Thursday, March 12, 2009

Subversive resistance to authoritarian regimes

Not the same thing as open revolt, armed insurrection or fighting in the street, nonetheless, there is a place for wits and whimsy as a device for showing such beautiful things as hypocrisy and the arbitrary nature of all totalitarian states to be incapable of responding to the anarchist who eschews throwing bombs for...jellybeans! (Those in the know have already joined me in a half-smirk at the memory of our fearless leader's masterpiece. For the rest, please read "Repent, Harlequin!...said the Tick-Tock Man" by Harlan Ellison. Why does it still give me goosebumps to just recall the first time I read it?)

It was, then, utter serendipity to discover the above on the front page of the NYTimes today. I believe that it might be legible if you click on it, but, having whetted your appetite, I am certain you could find any number of other embellishments (as I have). There is something so marvelous, bright and wonderful to this collective sedition (for that is what it truly is, a well-nigh planetary protest against the forces of censorship and repression as people all over join in the weaving and linking this into a veritable web of ridicule) that I almost want to be smug as a conservative in a CPAC rug. But I can't be. Watching the Chris Marker cinemessay "The Case of the Grinning Cat" the other night must be part of it.

(I herewith include a link to Ed's blog on, coincidentally, the exact same subject!--Marker, that is, undoubtedly even more amazing insights!)

To summarize (as briefly as possible), the filmmaker chronicles his observance of this graffiti feline (usually signed off as "M. Chat") in places all over France, and then the world. And, as he sees it cropping up at anti-Iraq War demonstrations, begins to yearn for it, finds it to be the most inspiring part of it--this universal imp of the preverse, one might suppose--to the point where, during the biggest march, he is almost in despair of its appearance, ready to turn away if he doesn't see it...and then THERE IT IS! IN ALL IT'S CHESHIRE-GRINNING, GOLDEN GLORY! This is, then, his sign from the Forces of Cosmic Truth and Humor Department of the Zen Trickster Ministry, that all is well.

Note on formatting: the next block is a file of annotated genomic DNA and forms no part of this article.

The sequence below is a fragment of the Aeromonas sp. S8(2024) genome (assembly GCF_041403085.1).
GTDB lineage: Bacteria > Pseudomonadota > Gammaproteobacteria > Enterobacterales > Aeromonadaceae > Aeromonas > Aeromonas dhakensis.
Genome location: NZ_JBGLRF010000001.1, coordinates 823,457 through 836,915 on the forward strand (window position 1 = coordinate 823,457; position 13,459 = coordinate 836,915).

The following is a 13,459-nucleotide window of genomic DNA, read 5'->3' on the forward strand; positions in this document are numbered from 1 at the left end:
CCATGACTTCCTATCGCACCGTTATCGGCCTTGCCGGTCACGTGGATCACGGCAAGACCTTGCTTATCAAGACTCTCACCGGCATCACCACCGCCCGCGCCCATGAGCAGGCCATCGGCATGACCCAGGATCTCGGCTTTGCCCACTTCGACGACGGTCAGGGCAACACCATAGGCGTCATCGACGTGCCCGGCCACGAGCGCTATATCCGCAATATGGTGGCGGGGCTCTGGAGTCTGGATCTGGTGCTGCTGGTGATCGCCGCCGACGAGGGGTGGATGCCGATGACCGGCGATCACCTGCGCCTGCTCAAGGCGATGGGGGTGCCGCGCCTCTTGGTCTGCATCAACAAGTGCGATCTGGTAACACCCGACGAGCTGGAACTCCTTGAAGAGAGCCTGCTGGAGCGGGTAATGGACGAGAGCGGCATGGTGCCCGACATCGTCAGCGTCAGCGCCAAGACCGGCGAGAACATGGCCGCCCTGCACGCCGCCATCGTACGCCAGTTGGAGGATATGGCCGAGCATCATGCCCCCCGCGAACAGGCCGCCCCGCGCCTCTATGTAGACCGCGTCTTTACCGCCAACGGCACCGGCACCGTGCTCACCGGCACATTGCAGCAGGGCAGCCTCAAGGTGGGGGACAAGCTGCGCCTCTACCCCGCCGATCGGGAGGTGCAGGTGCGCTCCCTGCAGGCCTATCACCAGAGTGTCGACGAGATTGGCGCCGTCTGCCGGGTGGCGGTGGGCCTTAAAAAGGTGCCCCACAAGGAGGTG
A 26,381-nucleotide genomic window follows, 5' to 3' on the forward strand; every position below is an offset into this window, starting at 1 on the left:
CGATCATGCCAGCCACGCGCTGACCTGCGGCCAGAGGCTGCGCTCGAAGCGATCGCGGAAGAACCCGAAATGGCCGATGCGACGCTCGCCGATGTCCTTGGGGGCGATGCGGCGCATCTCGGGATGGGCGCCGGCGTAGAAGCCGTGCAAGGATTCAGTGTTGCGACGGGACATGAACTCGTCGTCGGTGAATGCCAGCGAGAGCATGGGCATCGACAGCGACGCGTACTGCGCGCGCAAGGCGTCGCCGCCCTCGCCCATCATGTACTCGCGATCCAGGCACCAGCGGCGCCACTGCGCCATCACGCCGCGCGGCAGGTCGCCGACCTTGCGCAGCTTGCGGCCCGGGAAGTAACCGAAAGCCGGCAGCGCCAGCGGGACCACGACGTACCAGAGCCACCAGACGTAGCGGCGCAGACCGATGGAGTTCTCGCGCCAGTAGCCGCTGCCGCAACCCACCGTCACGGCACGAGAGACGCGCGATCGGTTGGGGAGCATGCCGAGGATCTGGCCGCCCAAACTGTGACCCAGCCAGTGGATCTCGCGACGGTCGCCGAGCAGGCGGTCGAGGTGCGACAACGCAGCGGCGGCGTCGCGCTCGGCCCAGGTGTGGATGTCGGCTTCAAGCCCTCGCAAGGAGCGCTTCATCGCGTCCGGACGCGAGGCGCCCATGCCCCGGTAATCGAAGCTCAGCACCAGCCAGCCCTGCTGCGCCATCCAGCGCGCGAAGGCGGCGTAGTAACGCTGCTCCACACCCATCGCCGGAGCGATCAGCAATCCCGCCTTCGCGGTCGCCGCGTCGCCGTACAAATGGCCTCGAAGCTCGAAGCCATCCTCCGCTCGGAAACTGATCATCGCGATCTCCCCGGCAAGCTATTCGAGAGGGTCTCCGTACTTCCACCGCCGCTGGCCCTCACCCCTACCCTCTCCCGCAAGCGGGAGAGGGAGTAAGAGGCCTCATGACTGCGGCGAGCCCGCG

Well, this is mine. It appears that neither of us sees much so marvelous as people working together towards a common purpose and shared goal of achieving liberte, egalite and fraternite (still haven't figured out how to do accent grave or ague or whatever those Frenchies do with the final "e") as much as finding satisfaction that there is a thread that doesn't forget the value of a carnival atmosphere. Or absurdity.

And one more little popcult ref from obscurity. A long time ago there was a band called Brute Force. They were set to release an album for Apple and gave them a single to sort of prime the pump. I think it got very limited release, but I am unsure. (Any Beatles experts in minutiae may provide a definitive answer below.) The reason they lost and were tossed was more that Capitol (who was distributing Apple then) refused to touch it. And why? It was called "The King of Fuh", and the chorus went "OH HAIL THE FUH KING, THE MIGHTY FUH KING..." etc. This is an example of subversion that didn't make it past the gatekeepers of our puritan sensibility.

But it was a nice try, guys.

Remember: they also disserve who only stand and thumb their noses.

Sunday, March 8, 2009

Continuing with the program...

I have been told by Ed that I should post more often. I tried to explain that I was busy working on the other blog but that sounded like a lame excuse even to me. That being said, I herewith include the video below entitled: "Campaign Diaries 2".

As it opens with the Saturday bus ride from Port Authority through the wetlands of northern New Jersey, one may initially think this lacks, perhaps, a short snippet of "America" by Paul Simon. and yes, I would not argue that the tradition of US youth casting off from home on a Greyhound or Trailways was never far from my mind. (However, the one album which I played throughout this period was Rufus Wainwright's "Want One".) This covers the first weekend or two with the camera at my side and Gene at the wheel. I can say without qualification that this may have been the most work, but was also the most satisfying and fun. If we seem to approach missionary zeal it is because we were approaching missionary zeal. If it also seems too relaxed, well--like I said, it was fun. Glum revolutions never happen; a happy cadre is the best advertisement for change. Championing optimism over anger and revenge works wonders for getting people to believe that radical transformation is a good thing.

As for my usual rants, screeds and jeremiads, I'll probably get back to that before long, but, as you may guess, I am still not over the glow...